Apparent Paradoxes

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Apparent Paradoxes

Unread postby Keith Ness » Fri Dec 09, 2016 12:01 pm

There are some tricky paradoxes in public discussion, for example, Zeno’s impossibility of motion, whose compellingness may influence people to give more weight to unscientific thinking than they should. However, some years ago I came up with the following resolution to that paradox, which also suggests a general method for resolving apparent paradoxes.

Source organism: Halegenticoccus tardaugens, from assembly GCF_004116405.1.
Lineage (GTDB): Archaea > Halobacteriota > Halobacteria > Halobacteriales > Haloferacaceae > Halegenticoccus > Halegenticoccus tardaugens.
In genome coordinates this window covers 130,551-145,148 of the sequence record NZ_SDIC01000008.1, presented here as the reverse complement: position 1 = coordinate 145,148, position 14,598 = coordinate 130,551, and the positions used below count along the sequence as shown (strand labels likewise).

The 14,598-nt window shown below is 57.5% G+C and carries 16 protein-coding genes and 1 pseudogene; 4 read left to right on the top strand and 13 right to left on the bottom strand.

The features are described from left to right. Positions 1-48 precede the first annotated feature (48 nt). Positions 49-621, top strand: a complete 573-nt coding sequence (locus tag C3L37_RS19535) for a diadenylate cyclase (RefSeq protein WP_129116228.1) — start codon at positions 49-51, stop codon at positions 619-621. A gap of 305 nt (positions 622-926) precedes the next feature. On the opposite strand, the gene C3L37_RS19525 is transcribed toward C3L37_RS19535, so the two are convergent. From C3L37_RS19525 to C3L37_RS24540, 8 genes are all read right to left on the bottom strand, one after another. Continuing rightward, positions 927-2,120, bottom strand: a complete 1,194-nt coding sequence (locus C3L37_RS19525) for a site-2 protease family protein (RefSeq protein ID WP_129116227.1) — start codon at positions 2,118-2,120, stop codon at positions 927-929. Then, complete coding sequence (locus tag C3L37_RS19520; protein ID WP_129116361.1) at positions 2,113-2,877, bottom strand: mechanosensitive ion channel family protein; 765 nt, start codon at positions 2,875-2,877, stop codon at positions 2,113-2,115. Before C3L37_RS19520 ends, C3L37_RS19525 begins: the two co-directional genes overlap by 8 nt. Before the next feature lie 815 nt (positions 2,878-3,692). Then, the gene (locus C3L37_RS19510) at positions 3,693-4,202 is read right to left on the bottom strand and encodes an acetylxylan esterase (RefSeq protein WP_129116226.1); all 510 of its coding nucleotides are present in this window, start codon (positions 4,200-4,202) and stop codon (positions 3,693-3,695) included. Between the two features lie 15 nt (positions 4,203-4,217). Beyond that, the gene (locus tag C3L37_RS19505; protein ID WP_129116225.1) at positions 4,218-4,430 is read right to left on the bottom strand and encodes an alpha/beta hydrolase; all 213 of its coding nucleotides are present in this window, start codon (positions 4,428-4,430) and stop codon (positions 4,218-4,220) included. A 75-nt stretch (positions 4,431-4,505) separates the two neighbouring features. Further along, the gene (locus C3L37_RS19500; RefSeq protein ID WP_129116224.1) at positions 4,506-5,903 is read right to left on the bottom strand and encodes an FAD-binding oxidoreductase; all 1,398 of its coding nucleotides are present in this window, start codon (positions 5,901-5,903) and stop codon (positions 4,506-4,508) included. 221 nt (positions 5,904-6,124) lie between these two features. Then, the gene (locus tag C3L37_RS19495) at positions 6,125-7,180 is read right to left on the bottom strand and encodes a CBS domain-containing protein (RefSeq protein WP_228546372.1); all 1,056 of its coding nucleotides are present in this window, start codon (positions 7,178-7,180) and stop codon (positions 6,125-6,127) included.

Zeno’s paradox of infinite subdivisions resulting in the impossibility of motion is the same as saying that, because a segment from point A to point B can be infinitely subdivided, the segment’s true width is infinite. It is confusing two different characteristics, that of distance and scale. It is also interesting what happens to the argument when you call out the amount of time it takes to cross each subsequent subdivision: it takes one hour to go from point A to point B, half an hour to go halfway from point A to point B, a quarter of an hour to go a quarter of the way from point A to point B. The logic is restored or maintained. However, if there are an infinite number of prerequisites to fulfill, and each prerequisite takes a certain amount of time greater than zero to fulfill, then it will take an infinite amount of time to fulfill those prerequisites. However, there is no infinitely small scale. There is only an infinite number of scales, each one of which is finite, or, in other words, has a finite number of points in the segment. Furthermore, if motion is impossible, then how would he demonstrate his premise that we first have to go halfway?